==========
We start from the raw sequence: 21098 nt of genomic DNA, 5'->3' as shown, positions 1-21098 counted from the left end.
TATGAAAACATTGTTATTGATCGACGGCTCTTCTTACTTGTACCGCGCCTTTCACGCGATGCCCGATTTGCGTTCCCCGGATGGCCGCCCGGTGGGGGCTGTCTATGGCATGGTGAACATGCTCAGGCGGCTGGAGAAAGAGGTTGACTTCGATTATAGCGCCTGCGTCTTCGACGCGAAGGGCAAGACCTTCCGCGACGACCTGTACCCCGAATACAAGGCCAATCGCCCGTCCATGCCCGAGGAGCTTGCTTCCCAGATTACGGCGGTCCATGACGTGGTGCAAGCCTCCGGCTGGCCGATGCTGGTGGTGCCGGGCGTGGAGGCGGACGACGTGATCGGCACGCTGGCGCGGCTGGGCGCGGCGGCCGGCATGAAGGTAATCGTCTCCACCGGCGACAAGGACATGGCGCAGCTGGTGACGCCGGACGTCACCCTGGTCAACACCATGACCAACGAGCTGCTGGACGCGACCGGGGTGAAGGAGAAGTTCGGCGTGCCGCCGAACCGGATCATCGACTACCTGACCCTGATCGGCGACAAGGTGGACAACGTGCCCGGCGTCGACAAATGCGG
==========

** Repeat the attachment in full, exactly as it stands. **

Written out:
We start from the raw sequence: 21098 nt of genomic DNA, 5'->3' as shown, positions 1-21098 counted from the left end.
TATGAAAACATTGTTATTGATCGACGGCTCTTCTTACTTGTACCGCGCCTTTCACGCGATGCCCGATTTGCGTTCCCCGGATGGCCGCCCGGTGGGGGCTGTCTATGGCATGGTGAACATGCTCAGGCGGCTGGAGAAAGAGGTTGACTTCGATTATAGCGCCTGCGTCTTCGACGCGAAGGGCAAGACCTTCCGCGACGACCTGTACCCCGAATACAAGGCCAATCGCCCGTCCATGCCCGAGGAGCTTGCTTCCCAGATTACGGCGGTCCATGACGTGGTGCAAGCCTCCGGCTGGCCGATGCTGGTGGTGCCGGGCGTGGAGGCGGACGACGTGATCGGCACGCTGGCGCGGCTGGGCGCGGCGGCCGGCATGAAGGTAATCGTCTCCACCGGCGACAAGGACATGGCGCAGCTGGTGACGCCGGACGTCACCCTGGTCAACACCATGACCAACGAGCTGCTGGACGCGACCGGGGTGAAGGAGAAGTTCGGCGTGCCGCCGAACCGGATCATCGACTACCTGACCCTGATCGGCGACAAGGTGGACAACGTGCCCGGCGTCGACAAATGCGG